I’m posing in front of the “The Large Fengpan Castle in China” or the Hecang Town in 2008

The ancient Hecang Town had been a complete walled town, as well as an important military fortress. It was constructed with earth, in the shape of a rectange. The length from east to west is 132 m, the width from south to north is 17 m, with a maximum remaining height of 6.7 m. Two was in the south-north direction within the site divide the whole Town into three parts. On the remaining walls in the south and the north are some holes, which are considered by specialists as holes-of-ventilation for food.

Part of the wall at the Hechangcheng Relic Site

Pictured below, the Great Wall of the Han Dynasty was built much earlier than the famous Mutianyan, Badaling, and Jinshanling Great Walls of China (there all are part of Ming Dynasty Great Wall).

The Great Wall of the Han Dynasty 2008, (in the distance is the beacon tower 10 m high).

The older Great Wall of the Han Dynasty is situated about 6 km west of Small Fangpan Castle, (pictured above) and northwest of Dunhuang. This section is to the west of Jiayu Pass, and is mostly built along Shule River.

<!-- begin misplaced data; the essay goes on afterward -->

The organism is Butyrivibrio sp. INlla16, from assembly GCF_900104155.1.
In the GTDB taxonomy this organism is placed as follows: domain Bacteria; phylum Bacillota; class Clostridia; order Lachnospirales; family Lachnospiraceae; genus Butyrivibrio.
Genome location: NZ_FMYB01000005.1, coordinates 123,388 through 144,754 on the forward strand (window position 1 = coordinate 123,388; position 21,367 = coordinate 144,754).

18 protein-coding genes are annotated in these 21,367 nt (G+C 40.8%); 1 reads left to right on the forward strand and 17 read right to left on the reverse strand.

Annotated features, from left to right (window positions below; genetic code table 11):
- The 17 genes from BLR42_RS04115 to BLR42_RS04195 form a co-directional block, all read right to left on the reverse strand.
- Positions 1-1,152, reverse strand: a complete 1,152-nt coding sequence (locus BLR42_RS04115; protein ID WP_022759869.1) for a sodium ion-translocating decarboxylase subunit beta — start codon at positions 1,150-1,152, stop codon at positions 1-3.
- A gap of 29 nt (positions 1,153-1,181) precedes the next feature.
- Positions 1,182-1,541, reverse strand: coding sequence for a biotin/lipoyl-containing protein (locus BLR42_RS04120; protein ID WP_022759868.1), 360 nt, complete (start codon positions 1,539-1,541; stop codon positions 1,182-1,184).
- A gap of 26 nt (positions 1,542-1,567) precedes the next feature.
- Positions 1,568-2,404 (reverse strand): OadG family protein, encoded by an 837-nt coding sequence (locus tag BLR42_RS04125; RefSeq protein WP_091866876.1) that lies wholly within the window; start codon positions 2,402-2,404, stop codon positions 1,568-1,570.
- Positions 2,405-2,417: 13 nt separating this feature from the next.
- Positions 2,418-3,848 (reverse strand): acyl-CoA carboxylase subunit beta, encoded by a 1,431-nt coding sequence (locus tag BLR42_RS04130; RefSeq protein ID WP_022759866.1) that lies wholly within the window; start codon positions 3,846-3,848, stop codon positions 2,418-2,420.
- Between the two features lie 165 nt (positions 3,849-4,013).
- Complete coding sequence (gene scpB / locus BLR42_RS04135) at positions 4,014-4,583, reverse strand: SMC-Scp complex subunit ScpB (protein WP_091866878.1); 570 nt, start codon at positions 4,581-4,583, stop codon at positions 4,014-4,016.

Part of the Han Dynasty Great Wall

Constructed in the early period of Emperor Wu, the Great Han Wall started from west Dunhuang, winded more than 1, 000 km eastward via Yumen Pass, Zhangye, Shandan, Wuwei and terminated in Ningxia. Pictured above and below, the remaining part of the great wall is 3.75 m high, 3 m wide at the base and 1.5 m wide on the top. People in ancient times had adopted a very special method of construction due to the lack of soil while there was large quantity of grits and broken stones.

The Great Wall of the Han Dynasty near Dunhuang, China 2008

First, a frame was made of juniper tamarisk and reed, with grits in the middle, pressed tightly layer by layer. To ensure the solidity of the wall, reed, juniper tamarisk, diversiform-poplar trees and kendyr are mixed with grits and consolidated. The highest part of the remaining wall is about 4 m high. The reed layer is 5 cm thick, and the sand and grit layer is 20 cm thick. It is closely glued and can be regarded as a kind of concrete invented to ancient china. There was a beacon tower in every 5 km to convey news.

What the Great Wall of the Han Dynasty is made of.

Pictured below, a few dilapidated walls on the soft Gobi and gravel hills are the only remains you can see after over 2, 000 years’ erosion. Due to natural causes, the northwest of Yumen is situated in a topographic low. Therefore the underground water has a high salt content, which can bind the grits tightly and so make the wall solid and strong. Having experienced weathering for hundreds and thousands of years, it is still high in the stone desert.

The Great Wall of the Han Dynasty (138 BC)

This is really a magnificent view, and has become a miracle in the history of Chinese military and architecture.

Remnants of “The Great Wall of the Han Dynasty” and a 10 m tall beacon tower.

Pictured above is a beacon tower. It is built with soil on the base, and the upper part is made of bricks, which is 10 m high.